Directed by David Keith

Expectations: For some reason I’m really stoked about this one.

On the general scale:
onestar

On the B-movie scale:
onehalfstar


The Curse puts a few different horror movie premises together and expects them to play nice, but instead they just kinda sit apart from one another and refuse to jell. On one hand, it presents itself as a small town paranoia-based ’50s throwback film. A crazed man with a nasty boil on his face is taken away by the police while screaming, “It’s in the water!” He nervously watches out the window as they drive away from his home, as everyone in the neighborhood waters their lawn, or washes their car, or drinks from the hose… etc.

After this opening, the film shifts gears to the story of a small family farm owned by Nathan Crane (Claude Akins). Nathan is a strict religious man who berates his wife, Frances (Kathleen Jordon Gregory), for every little thing she does wrong. She’s actually doing a great job taking care of the house and the kids, Nathan’s just an overbearing asshole with the Lord on his side (in his mind). Here The Curse becomes something of a religious-based horror film, with Nathan seeing the family’s misfortune and hardships as a curse brought onto them by his wife’s behavior.

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Wrath of the Sword (1970)

wrathofthesword_1Wrath of the Sword [怒劍狂刀] (1970)

Starring Tang Ching, Shu Pei-Pei, Sek Kin, Chiang Nan, Paul Wei Ping-Ao, Yip Ching, Lan Wei-Lieh, Wu Ma

Directed by Wu Ma

Expectations: Fairly high.

twostar


I had high hopes that Wrath of the Sword would be some kind of unsung hidden gem of martial arts cinema. Instead, as the film went on it only became more apparent why Wrath of the Sword wasn’t well known. It’s not a horrible movie — it does entertain — but it has little in the way of originality or flair. Wrath of the Sword simply exists, and for martial arts fans these days, when hundreds upon hundreds of films are readily available, that is definitely not enough. Evidently it wasn’t enough in 1970 either, though, as the film tanked at the box office. Placed into context against the Shaw catalog, Wrath of the Sword came out in-between Vengeance! and The Twelve Gold Medallions, a place that no film would want to be, let alone a mediocre one.

As you might guess, Wrath of the Sword tells an uninspired story told better in many similar wuxia films. The film opens with the massacre of the Bai family, but one descendant remains: Bai Ying (Shu Pei-Pei), and she’s out for vengeance. For unexplained reasons a mysterious swordsman, Yu Qing-Hua (Tang Ching), seems intent on helping Bai Ying on her mission, but as he points out to her, she doesn’t even know who her enemies are. Good thing those evil bastards aren’t shy at all, ambushing Bai Ying whenever the opportunity presents itself.

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The Deadly Trackers (1973)

deadlytrackers_2Starring Richard Harris, Rod Taylor, Al Lettieri, Neville Brand, William Smith, Paul Benjamin, Pedro Armendáriz Jr., Isela Vega

Directed by Barry Shear

Expectations: None.

onehalfstar


The Deadly Trackers opens with a few minutes of still images introducing us to the town of Santa Rosa. Sometimes dialogue plays over these images, creating the feeling of recalling a memory through a series of photographs. The images also carry the texture of a painting or an old photograph. This intro drags on for quite a while, eventually introducing a group of bandits robbing the bank. If there was ever an opposite to the slam-bang, ball-grabbin’ Sam Fuller-style intro, this would be it.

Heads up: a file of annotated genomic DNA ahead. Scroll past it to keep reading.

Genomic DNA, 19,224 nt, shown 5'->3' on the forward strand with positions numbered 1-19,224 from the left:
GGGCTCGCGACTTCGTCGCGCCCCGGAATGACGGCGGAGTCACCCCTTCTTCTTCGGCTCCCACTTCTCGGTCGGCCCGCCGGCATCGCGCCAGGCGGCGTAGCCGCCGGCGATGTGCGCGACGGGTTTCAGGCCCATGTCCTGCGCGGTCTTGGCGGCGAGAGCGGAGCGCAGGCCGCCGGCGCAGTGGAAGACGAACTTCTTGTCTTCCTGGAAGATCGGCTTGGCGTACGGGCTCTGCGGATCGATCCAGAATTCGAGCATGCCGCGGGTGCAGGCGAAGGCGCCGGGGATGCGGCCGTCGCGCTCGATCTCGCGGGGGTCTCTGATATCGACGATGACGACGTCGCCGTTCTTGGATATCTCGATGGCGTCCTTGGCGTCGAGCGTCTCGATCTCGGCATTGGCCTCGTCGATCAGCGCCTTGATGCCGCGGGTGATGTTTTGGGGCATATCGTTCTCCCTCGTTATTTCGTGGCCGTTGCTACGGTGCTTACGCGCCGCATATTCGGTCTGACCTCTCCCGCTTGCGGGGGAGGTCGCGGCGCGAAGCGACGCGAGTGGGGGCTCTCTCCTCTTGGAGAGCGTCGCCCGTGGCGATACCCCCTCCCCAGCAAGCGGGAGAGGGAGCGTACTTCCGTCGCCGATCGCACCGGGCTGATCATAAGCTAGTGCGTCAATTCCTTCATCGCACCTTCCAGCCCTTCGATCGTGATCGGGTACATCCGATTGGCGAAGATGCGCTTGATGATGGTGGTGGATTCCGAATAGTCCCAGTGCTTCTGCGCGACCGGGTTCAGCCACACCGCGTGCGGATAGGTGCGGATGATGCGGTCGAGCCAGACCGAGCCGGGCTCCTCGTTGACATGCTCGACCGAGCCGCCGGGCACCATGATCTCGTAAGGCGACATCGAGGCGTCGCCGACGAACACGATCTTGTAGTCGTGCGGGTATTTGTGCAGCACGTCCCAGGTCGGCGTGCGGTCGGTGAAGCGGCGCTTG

Where the motion begins, though, becomes all the more jarring because of this slow run-up of still images. The leader of the bandits, Brand (Rod Taylor), shoots a bank clerk in the forehead and the film almost literally explodes into action. Is it possible to assume that if Sam Fuller had been allowed to make the film he would’ve just opened here? Probably not, but it would definitely be closer to his style than anything Barry Shear decided to do in The Deadly Trackers.

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Winners and Sinners (1983)

WinnersandSinners+1983-255-bWinners and Sinners [奇謀妙計五福星] (1983)
AKA Five Lucky Stars

Starring Sammo Hung, Richard Ng, Stanley Fung Sui-Fan, John Shum Kin-Fun, Charlie Chin Chiang-Lin, Cherie Chung Cho-Hung, Jackie Chan, Cecilia Yip Tung, James Tin Jun, Pat Ha Man-Jik, Tai Bo, Lam Ching-Ying, John Cheung Ng-Long, Fung Hak-On, Yuen Biao

Directed by Sammo Hung

Expectations: High. Can’t remember if I ever saw this one or not.

threehalfstar


Winners and Sinners is a film that could easily be disappointing for someone expecting a true Jackie/Sammo movie like their later collaborations. This is much more of an ensemble movie, and Jackie is but a minor supporting character that happens to have a couple of outstanding action sequences. But this isn’t cause for alarm; Winners and Sinners is a clear winner of a movie.

Winners and Sinners isn’t the type of movie where each moment adheres to a strict plot, instead it’s more concerned with being as funny and engaging as possible. The film opens by introducing us to the main characters one-by-one, each one attempting some kind of thievery and getting caught by the police. In prison the five cons strike up a fast friendship and open up a cleaning company when they are released. It sounds kinda boring and uninteresting just listing the plot details, and it really doesn’t evoke the sense of raw fun that is on display in every moment of the film.

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Guest Review by Evan from the Gourmet Gamer Podcast: Chappie (2015)

chappie-posterStarring Sharlto Copley, Dev Patel, Ninja, Yo-Landi Visser, Jose Pablo Cantillo, Hugh Jackman, Sigourney Weaver

Directed by Neill Blomkamp

onehalfstar


It’s a piece of shit.

 

 

 

 

 

And for those who don’t feel like reading the whole review:

[Editor’s Note: I’d like to thank Evan for the wonderfully in-depth and insightful review of Chappie. Don’t forget to visit Gourmet Gamer and give a listen to their hilarious podcast!]